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Lyapunov Exponents Estimation of the Impact Oscillation Using Observed Time Series

June-Yule Lee
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This study concerns the estimation of the Lyapunov exponents for impact oscillation using observed time series. An equivalent dynamical system is constructed by delay embedding from impacting series and the averaged exponents is computed by applying QR decomposition. Finally, the results show an agreement with the previous theoretical results.

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  How to cite this article:

June-Yule Lee , 2006. Lyapunov Exponents Estimation of the Impact Oscillation Using Observed Time Series. Journal of Applied Sciences, 6: 1604-1607.

DOI: 10.3923/jas.2006.1604.1607



Impact dynamics is considered to be one of the most important problems in mechanical vibrating systems. Such impacting oscillation may occur in the motion with amplitude constraining stops (Fig. 1). This problem has been researched in detail using mathematical model (Shaw and Holmes, 1983; Budd et al., 1995; Luo and Xie, 2001) and the simulation results showed in Fig. 2 (Lee, 2005). Different types of impacting response can be predicted from bifurcation diagram for varying the control parameter. For the purpose of condition monitoring of the system, Lee (2006) calculated the spectrum of Lyapunov exponents for varying the driving frequency. The results showed an agreement with the bifurcation diagram of Fig. 2. In this study, the estimation of Lyapunov exponents using the impacting time series is considered, where the delay embedding techniques proposed by Darbyshire and Broomhead (1996) and Babrook et al. (1997) are applied. In the following study, a complete procedure of computing Lyapunov exponents based on time series is developed and the results are compared to the previous theoretical results.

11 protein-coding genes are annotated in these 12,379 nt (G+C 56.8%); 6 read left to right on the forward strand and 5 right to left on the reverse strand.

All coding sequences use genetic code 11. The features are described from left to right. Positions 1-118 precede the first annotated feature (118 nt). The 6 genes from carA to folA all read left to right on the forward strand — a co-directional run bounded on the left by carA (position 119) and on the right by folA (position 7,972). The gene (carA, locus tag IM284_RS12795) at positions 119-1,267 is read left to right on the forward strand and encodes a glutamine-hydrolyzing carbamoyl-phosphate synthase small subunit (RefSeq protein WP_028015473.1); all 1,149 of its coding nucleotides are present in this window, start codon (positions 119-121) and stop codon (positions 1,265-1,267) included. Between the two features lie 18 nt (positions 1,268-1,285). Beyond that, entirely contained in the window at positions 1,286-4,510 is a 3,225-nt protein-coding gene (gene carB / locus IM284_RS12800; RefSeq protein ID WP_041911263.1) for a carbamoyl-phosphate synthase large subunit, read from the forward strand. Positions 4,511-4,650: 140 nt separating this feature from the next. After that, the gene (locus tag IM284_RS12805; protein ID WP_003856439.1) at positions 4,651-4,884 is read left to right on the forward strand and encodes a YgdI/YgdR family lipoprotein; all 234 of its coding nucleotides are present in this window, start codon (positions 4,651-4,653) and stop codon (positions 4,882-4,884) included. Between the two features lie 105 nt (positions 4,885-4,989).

An impact oscillator is considered in Fig. 1, where the system is under a harmonic excitation with an amplitude constraint. The equation of motion, when not impacting, is


where are the acceleration, the velocity, the displacement, the mass, the damping, the stiffness, the forcing amplitude, the forcing frequency and the amplitude constraint, respectively.

Fig. 1: Impact oscillator

Fig. 2:
Bifurcation diagram of the impact oscillator for the control parameters m = 1, c= 0.01, k = 1, p = 1, r = 0.8, g = 0 and ω = 0 to 5

The impact occurs whenever x = g and the velocity is modeled as v(t+) = -rv(t-) where r is restitution coefficient, (t+) is the time after impact and (t-) is the time before impact.

Fig. 3:
The impact oscillator for the control parameters m = 1, c = 0.01, k = 1, p = 1, r = 0.8, g = 0 and ω = 2 (a) Displacement (b) Phase trajectory (c) Impact map (d) Estimated Lyapunov exponents using the observed time series of impact velocity, where the nearby vectors Nb=5 and the embedding dimension m = 2

The result shows in Fig. 2 is a bifurcation diagram with driving frequency range from 0 to 5. The regions of the stable and unstable impact oscillations are clearly demonstrated. For the case of the driving frequency at ω = 2, the displacement of the impact oscillation is shown in Fig. 3a. This is an example of a periodic impact oscillation and the phase trajectory demonstrates a close orbit in Fig. 3b. For the same control parameters but at driving frequency ω=2.8, the result shows in Fig. 4a and b demonstrate a non-periodic impact oscillation.


The Lyapunov exponents are measures of the average rate of the convergence or divergence of the system and defined as


This is based on m-dimension system with the mapping I:Rm → Rm,


For a small perturbation of this mapping tn ⇒ tn+δtn, the Taylor expansion of Eq. 3 and the linearization model is


The stability at point tn is decided by the eigenvalues of the Jacobian matrix DI(n)(tn). Thus m exponents of the average rate λm can be calculated if the Jacobian matrix is available.

In the following investigation, the estimation of the Jacobian matrix is considered using the simulated impacting time series. Based on the definition of the Lyapunov exponents in Eq. 2, the exponents for impact oscillation are